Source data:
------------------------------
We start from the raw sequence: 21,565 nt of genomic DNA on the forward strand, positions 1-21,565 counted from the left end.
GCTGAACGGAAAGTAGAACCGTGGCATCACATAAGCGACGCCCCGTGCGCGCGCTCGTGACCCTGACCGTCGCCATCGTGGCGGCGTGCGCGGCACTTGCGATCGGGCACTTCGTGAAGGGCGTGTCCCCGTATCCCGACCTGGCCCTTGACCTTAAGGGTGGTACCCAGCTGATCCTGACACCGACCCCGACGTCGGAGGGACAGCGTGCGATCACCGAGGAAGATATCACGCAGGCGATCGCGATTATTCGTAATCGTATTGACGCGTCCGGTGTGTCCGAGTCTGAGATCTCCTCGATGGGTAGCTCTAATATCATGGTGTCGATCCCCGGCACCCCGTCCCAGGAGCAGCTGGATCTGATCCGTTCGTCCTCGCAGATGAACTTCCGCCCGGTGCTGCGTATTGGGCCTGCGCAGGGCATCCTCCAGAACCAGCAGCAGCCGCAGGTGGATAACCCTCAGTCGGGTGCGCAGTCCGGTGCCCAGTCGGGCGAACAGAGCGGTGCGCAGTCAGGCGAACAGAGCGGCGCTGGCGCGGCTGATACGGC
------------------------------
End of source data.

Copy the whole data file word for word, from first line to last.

We start from the raw sequence: 21,565 nt of genomic DNA on the forward strand, positions 1-21,565 counted from the left end.
GCTGAACGGAAAGTAGAACCGTGGCATCACATAAGCGACGCCCCGTGCGCGCGCTCGTGACCCTGACCGTCGCCATCGTGGCGGCGTGCGCGGCACTTGCGATCGGGCACTTCGTGAAGGGCGTGTCCCCGTATCCCGACCTGGCCCTTGACCTTAAGGGTGGTACCCAGCTGATCCTGACACCGACCCCGACGTCGGAGGGACAGCGTGCGATCACCGAGGAAGATATCACGCAGGCGATCGCGATTATTCGTAATCGTATTGACGCGTCCGGTGTGTCCGAGTCTGAGATCTCCTCGATGGGTAGCTCTAATATCATGGTGTCGATCCCCGGCACCCCGTCCCAGGAGCAGCTGGATCTGATCCGTTCGTCCTCGCAGATGAACTTCCGCCCGGTGCTGCGTATTGGGCCTGCGCAGGGCATCCTCCAGAACCAGCAGCAGCCGCAGGTGGATAACCCTCAGTCGGGTGCGCAGTCCGGTGCCCAGTCGGGCGAACAGAGCGGTGCGCAGTCAGGCGAACAGAGCGGCGCTGGCGCGGCTGATACGGC